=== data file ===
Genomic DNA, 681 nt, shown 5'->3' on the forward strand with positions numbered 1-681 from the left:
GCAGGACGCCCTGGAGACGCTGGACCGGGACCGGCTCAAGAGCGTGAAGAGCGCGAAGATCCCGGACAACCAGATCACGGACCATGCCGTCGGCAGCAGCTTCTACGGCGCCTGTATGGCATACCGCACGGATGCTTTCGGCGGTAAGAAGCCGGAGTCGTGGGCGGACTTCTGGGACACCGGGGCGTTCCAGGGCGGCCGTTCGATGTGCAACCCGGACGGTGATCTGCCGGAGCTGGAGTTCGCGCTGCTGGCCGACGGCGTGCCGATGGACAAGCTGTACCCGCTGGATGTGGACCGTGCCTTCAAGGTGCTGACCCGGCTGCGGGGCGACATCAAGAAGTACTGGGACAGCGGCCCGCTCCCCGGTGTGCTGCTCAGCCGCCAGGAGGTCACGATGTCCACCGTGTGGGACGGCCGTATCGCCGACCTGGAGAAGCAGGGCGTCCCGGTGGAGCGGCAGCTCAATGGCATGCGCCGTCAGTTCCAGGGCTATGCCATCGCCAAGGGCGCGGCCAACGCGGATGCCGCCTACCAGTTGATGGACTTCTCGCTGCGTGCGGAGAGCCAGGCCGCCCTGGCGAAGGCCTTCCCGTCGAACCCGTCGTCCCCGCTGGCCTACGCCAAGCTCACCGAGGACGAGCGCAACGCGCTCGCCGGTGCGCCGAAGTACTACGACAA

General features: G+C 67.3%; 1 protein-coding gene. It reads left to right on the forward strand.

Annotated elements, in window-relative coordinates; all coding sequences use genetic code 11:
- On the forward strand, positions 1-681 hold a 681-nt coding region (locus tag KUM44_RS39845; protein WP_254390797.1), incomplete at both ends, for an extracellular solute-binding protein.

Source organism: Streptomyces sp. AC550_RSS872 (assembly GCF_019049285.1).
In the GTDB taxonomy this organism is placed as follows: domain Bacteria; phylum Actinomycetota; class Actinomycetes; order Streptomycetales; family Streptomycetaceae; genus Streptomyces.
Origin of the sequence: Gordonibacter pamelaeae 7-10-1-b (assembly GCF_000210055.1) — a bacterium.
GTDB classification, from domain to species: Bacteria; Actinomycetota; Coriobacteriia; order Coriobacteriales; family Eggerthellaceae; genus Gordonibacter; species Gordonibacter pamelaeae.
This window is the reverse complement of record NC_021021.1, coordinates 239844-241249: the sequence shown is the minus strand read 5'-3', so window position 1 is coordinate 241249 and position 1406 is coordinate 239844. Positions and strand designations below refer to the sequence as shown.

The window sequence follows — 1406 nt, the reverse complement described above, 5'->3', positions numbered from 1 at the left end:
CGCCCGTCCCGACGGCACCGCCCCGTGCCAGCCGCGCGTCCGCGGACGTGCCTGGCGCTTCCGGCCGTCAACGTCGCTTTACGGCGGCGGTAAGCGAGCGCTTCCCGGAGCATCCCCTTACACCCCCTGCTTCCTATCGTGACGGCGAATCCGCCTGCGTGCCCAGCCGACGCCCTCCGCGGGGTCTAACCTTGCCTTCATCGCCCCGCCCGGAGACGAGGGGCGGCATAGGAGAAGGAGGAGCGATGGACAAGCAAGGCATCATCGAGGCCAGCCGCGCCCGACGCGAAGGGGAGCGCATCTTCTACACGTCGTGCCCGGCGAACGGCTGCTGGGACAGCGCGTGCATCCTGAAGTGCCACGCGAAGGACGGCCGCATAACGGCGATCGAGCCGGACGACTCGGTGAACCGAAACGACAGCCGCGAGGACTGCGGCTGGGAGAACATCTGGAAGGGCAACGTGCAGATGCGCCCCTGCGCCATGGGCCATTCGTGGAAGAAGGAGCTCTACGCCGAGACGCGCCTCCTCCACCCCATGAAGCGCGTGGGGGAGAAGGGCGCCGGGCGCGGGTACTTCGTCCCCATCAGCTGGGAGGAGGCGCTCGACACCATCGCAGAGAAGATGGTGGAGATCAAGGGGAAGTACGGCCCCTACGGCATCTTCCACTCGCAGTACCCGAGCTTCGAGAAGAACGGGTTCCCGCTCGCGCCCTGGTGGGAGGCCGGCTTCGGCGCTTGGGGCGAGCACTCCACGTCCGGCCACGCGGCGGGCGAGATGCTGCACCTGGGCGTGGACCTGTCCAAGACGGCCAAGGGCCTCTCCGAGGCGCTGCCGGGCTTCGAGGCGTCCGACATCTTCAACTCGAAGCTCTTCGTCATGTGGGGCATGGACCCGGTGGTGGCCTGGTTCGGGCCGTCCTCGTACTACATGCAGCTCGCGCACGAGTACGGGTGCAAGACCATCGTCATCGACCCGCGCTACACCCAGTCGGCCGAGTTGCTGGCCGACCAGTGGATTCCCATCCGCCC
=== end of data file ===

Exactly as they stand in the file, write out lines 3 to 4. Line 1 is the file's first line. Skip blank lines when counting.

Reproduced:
General features: G+C 67.3%; 1 protein-coding gene. It reads left to right on the forward strand.

Annotated elements, in window-relative coordinates; all coding sequences use genetic code 11: